The connect_by_isleaf function can be used in an hierarchical query based on the CONNECT BY syntax – the long standing way of doing hierarchical queries in Oracle:

with emp_hierarchy as
( select ename
  ,      connect_by_isleaf leaf
  from   emp
  by     prior empno = mgr
  with   mgr is null
select ename
from   emp_hierarchy
where  leaf = 1

As of Oracle 11g, the new way of doing hierarchical queries – also the ANSI SQL way – uses recursive subquery factoring. With this approach, there is no connect_by_isleaf function. The following query uses ‘modern’ hierarchical querying locates the the leaf nodes with a specific construction:

with employees (empno, name, mgr, lev) as
( select empno, ename, mgr, 1
  from   emp
  where  mgr is null
  union all
  select e.empno, e.ename
  ,      e.mgr, m.lev + 1
  from   emp e join employees m
         on (m.empno = e.mgr)
, employees_with_leaf as
( select e.*
  ,      case
         when (lev - lead(lev) over (order by seq)) < 0
         then 0
         else 1
         end is_leaf
  from   employees e
select name
from   employees_with_leaf
where  is_leaf = 1

Anti Join

Joins are typically used to combine records. Joins can readily be used to locate those records that cannot be combined. The following query uses an outer join to link all candidate managers (every employee in table EMP) to to their subordinates. The left outer join is used to also return candidate managers that are not referenced by any subordinate.

Every join returns a combination of a manager record with an employee (subordinate) record. Only for those candidate managers that do not have a subordinate – and are returned through the outer join – is the combination incomplete: the manager record is not joined at all. We find those incomplete combinations when we check for the rowid of the employee half of the combination. By filtering on the combinations where the employee rowid is null, we find the candidate managers without subordinates.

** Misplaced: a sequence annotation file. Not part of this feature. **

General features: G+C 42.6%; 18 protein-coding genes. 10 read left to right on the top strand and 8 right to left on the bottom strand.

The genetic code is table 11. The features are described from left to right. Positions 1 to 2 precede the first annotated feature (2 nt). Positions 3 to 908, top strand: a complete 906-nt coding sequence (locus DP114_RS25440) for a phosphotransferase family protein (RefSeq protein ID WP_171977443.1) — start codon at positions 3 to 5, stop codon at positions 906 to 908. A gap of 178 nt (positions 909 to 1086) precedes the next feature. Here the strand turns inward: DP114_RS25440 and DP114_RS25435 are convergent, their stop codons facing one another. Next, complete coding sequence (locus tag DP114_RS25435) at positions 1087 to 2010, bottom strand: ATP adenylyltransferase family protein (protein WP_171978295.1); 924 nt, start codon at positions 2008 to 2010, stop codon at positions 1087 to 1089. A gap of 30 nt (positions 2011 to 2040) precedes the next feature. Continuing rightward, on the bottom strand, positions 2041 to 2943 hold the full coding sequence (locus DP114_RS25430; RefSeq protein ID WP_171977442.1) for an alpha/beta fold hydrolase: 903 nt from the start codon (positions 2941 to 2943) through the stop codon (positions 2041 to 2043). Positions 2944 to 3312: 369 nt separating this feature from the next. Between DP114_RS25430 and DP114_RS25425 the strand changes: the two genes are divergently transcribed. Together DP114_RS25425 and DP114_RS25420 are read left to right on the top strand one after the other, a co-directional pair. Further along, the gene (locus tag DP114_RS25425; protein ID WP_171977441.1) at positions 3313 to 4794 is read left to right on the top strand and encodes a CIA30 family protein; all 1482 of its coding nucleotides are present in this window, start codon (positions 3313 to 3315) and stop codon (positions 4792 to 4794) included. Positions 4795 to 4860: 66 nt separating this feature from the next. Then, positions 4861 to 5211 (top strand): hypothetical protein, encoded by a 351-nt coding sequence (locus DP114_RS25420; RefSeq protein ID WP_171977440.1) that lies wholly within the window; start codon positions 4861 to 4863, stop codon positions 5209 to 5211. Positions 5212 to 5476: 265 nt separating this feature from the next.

select m.ename
from   emp m
       left outer join
       emp e
       on (m.empno = e.mgr)
where  e.rowid is null

The Sequel

In the sequel to this article, we will answer burning questions like: which letters do not occur in the names of the employees, in which months of the year was no one hired, who in each department does not have a colleague with less experience (or a lower salary), which employees do not have a colleague in the same job (either in their own department or in the entire company), and more. Stay tuned.

Speaking of tuning: it is nice of course to have seven different ways – and there undoubtedly many more – to find out about managers who are not managers at all due to a lack of subordinates. However, the question is still open which approach to use. It would be interesting to compare these methods – not just by SQL elegance and query intuivity – but also by performance consequences and execution planning. If anyone feels like putting these approaches to the test, comparing the execution plans for a very large EMP table with or without constraints and indexes, then I would be most interested in taking a look at the outcomes.


  1. Lucas Jellema December 22, 2010
  2. Laurent Schneider December 20, 2010
  3. Timo Raitalaakso December 20, 2010
  4. Anton Scheffer December 20, 2010